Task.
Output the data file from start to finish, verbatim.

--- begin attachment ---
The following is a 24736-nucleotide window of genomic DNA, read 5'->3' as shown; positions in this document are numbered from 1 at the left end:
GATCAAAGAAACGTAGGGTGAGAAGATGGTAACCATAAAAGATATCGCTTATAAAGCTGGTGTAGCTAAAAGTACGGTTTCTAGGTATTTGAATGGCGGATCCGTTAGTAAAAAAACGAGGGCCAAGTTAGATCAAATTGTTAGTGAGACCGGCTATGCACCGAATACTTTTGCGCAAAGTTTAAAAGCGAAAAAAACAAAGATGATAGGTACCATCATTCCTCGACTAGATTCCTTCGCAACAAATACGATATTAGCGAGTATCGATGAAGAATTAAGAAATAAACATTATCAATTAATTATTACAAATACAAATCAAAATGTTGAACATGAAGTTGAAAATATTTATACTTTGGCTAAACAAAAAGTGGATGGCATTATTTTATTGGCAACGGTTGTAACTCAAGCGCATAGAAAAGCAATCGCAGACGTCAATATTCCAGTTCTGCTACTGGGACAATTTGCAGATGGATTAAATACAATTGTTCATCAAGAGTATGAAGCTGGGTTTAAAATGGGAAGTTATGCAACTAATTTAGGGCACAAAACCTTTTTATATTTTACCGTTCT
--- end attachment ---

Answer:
The following is a 24736-nucleotide window of genomic DNA, read 5'->3' as shown; positions in this document are numbered from 1 at the left end:
GATCAAAGAAACGTAGGGTGAGAAGATGGTAACCATAAAAGATATCGCTTATAAAGCTGGTGTAGCTAAAAGTACGGTTTCTAGGTATTTGAATGGCGGATCCGTTAGTAAAAAAACGAGGGCCAAGTTAGATCAAATTGTTAGTGAGACCGGCTATGCACCGAATACTTTTGCGCAAAGTTTAAAAGCGAAAAAAACAAAGATGATAGGTACCATCATTCCTCGACTAGATTCCTTCGCAACAAATACGATATTAGCGAGTATCGATGAAGAATTAAGAAATAAACATTATCAATTAATTATTACAAATACAAATCAAAATGTTGAACATGAAGTTGAAAATATTTATACTTTGGCTAAACAAAAAGTGGATGGCATTATTTTATTGGCAACGGTTGTAACTCAAGCGCATAGAAAAGCAATCGCAGACGTCAATATTCCAGTTCTGCTACTGGGACAATTTGCAGATGGATTAAATACAATTGTTCATCAAGAGTATGAAGCTGGGTTTAAAATGGGAAGTTATGCAACTAATTTAGGGCACAAAACCTTTTTATATTTTACCGTTCT